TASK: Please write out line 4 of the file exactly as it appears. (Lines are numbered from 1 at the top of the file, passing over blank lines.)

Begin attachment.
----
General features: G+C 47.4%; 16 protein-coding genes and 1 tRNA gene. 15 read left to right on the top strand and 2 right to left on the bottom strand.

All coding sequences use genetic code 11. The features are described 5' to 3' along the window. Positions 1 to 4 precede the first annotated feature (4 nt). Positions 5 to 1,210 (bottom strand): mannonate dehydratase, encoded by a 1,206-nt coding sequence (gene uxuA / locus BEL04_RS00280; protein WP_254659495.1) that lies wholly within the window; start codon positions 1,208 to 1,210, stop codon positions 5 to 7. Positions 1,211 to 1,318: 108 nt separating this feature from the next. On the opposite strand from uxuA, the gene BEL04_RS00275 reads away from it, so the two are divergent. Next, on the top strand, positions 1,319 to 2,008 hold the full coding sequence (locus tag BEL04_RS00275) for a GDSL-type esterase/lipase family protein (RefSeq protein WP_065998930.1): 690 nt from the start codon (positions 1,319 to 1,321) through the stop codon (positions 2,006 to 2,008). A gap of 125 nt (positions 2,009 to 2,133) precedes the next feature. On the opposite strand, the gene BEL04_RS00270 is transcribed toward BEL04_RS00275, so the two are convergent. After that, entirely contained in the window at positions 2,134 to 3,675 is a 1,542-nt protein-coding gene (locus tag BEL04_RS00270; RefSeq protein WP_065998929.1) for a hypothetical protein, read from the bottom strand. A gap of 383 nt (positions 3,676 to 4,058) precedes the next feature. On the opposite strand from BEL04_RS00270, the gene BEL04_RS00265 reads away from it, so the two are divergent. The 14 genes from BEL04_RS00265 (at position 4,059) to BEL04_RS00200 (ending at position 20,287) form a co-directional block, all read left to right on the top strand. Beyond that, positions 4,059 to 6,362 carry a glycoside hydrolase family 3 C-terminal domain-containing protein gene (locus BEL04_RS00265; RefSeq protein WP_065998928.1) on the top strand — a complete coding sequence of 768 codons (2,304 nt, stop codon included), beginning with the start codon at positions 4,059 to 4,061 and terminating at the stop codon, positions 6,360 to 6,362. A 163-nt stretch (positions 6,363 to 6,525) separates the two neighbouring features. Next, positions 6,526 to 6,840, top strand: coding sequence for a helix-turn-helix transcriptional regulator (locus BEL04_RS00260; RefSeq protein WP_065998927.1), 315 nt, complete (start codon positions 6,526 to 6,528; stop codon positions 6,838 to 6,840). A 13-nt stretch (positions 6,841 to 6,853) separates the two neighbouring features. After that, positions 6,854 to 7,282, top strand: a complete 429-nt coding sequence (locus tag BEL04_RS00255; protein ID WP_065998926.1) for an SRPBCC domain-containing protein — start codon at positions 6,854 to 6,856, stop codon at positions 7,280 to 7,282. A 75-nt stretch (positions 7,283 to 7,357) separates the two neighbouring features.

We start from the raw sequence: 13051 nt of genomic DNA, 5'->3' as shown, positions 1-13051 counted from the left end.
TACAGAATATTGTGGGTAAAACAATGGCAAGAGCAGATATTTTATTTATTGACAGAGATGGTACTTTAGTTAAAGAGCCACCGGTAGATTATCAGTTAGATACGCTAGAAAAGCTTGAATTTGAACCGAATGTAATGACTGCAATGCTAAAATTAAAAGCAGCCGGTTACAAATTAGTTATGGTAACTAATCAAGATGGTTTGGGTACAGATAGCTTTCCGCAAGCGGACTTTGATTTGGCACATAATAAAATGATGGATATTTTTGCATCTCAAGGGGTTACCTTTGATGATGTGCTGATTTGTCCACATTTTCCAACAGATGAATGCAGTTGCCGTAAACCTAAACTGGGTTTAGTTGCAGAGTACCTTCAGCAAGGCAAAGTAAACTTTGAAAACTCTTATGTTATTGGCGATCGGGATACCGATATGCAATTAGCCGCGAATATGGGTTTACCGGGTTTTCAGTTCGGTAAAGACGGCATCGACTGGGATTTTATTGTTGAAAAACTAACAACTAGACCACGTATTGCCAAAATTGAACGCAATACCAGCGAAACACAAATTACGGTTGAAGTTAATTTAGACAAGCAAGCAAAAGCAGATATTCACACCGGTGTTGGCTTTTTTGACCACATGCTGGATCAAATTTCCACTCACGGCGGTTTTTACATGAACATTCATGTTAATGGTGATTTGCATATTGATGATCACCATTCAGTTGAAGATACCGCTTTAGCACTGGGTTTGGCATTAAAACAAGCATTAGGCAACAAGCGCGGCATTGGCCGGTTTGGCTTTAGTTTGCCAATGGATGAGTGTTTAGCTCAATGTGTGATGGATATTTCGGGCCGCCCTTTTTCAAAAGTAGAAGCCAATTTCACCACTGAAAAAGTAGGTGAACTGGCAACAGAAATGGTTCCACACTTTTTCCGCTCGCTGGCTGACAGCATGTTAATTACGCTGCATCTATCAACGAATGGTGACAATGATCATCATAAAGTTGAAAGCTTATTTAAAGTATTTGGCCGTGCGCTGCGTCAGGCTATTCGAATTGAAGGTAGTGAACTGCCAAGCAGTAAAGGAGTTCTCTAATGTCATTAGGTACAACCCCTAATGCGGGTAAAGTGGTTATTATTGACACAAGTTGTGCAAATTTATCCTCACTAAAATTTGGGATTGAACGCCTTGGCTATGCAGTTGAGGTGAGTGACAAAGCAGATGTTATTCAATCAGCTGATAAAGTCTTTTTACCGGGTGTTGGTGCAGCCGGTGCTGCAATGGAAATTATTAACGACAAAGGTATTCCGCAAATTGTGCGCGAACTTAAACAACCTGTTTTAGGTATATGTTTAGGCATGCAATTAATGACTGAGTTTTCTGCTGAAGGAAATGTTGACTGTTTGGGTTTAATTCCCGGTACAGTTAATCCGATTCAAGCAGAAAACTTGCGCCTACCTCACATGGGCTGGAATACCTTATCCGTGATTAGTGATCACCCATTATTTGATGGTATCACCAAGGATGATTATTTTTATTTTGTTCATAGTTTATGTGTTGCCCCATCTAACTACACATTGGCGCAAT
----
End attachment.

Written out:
TACAGAATATTGTGGGTAAAACAATGGCAAGAGCAGATATTTTATTTATTGACAGAGATGGTACTTTAGTTAAAGAGCCACCGGTAGATTATCAGTTAGATACGCTAGAAAAGCTTGAATTTGAACCGAATGTAATGACTGCAATGCTAAAATTAAAAGCAGCCGGTTACAAATTAGTTATGGTAACTAATCAAGATGGTTTGGGTACAGATAGCTTTCCGCAAGCGGACTTTGATTTGGCACATAATAAAATGATGGATATTTTTGCATCTCAAGGGGTTACCTTTGATGATGTGCTGATTTGTCCACATTTTCCAACAGATGAATGCAGTTGCCGTAAACCTAAACTGGGTTTAGTTGCAGAGTACCTTCAGCAAGGCAAAGTAAACTTTGAAAACTCTTATGTTATTGGCGATCGGGATACCGATATGCAATTAGCCGCGAATATGGGTTTACCGGGTTTTCAGTTCGGTAAAGACGGCATCGACTGGGATTTTATTGTTGAAAAACTAACAACTAGACCACGTATTGCCAAAATTGAACGCAATACCAGCGAAACACAAATTACGGTTGAAGTTAATTTAGACAAGCAAGCAAAAGCAGATATTCACACCGGTGTTGGCTTTTTTGACCACATGCTGGATCAAATTTCCACTCACGGCGGTTTTTACATGAACATTCATGTTAATGGTGATTTGCATATTGATGATCACCATTCAGTTGAAGATACCGCTTTAGCACTGGGTTTGGCATTAAAACAAGCATTAGGCAACAAGCGCGGCATTGGCCGGTTTGGCTTTAGTTTGCCAATGGATGAGTGTTTAGCTCAATGTGTGATGGATATTTCGGGCCGCCCTTTTTCAAAAGTAGAAGCCAATTTCACCACTGAAAAAGTAGGTGAACTGGCAACAGAAATGGTTCCACACTTTTTCCGCTCGCTGGCTGACAGCATGTTAATTACGCTGCATCTATCAACGAATGGTGACAATGATCATCATAAAGTTGAAAGCTTATTTAAAGTATTTGGCCGTGCGCTGCGTCAGGCTATTCGAATTGAAGGTAGTGAACTGCCAAGCAGTAAAGGAGTTCTCTAATGTCATTAGGTACAACCCCTAATGCGGGTAAAGTGGTTATTATTGACACAAGTTGTGCAAATTTATCCTCACTAAAATTTGGGATTGAACGCCTTGGCTATGCAGTTGAGGTGAGTGACAAAGCAGATGTTATTCAATCAGCTGATAAAGTCTTTTTACCGGGTGTTGGTGCAGCCGGTGCTGCAATGGAAATTATTAACGACAAAGGTATTCCGCAAATTGTGCGCGAACTTAAACAACCTGTTTTAGGTATATGTTTAGGCATGCAATTAATGACTGAGTTTTCTGCTGAAGGAAATGTTGACTGTTTGGGTTTAATTCCCGGTACAGTTAATCCGATTCAAGCAGAAAACTTGCGCCTACCTCACATGGGCTGGAATACCTTATCCGTGATTAGTGATCACCCATTATTTGATGGTATCACCAAGGATGATTATTTTTATTTTGTTCATAGTTTATGTGTTGCCCCATCTAACTACACATTGGCGCAAT